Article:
Two comments on this piece by Jeremy Warner in the Telegraph. Jeremy remarks:
“there is no purpose to law without sanctions, and this one appears to have none beyond the extra capacity for embarrassment if it is broken.”
First, I suppose it’s hoped by the charter’s authors that successfully adhering to it will lower the cost of borrowing, other things equal. So the sanction is higher taxes [fewer votes, more restless right wing MPs] for the same amount of public spending.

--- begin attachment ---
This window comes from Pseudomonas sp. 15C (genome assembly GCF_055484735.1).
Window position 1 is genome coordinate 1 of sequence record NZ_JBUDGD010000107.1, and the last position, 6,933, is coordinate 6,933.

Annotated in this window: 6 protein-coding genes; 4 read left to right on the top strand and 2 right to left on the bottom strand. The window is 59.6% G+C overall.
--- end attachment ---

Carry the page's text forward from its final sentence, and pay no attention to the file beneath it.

I’m not so sure the Charter can or will be adhered to, and whether trying might not lead to more uncertainty, rather than less, but leave that aside for the moment.
Second, the reputational costs Jeremy mentions are not to be sniffed at. These seem to have served us reasonably well in the case of the legislation isolating the Bank of England’s monetary policy decisions from political interference.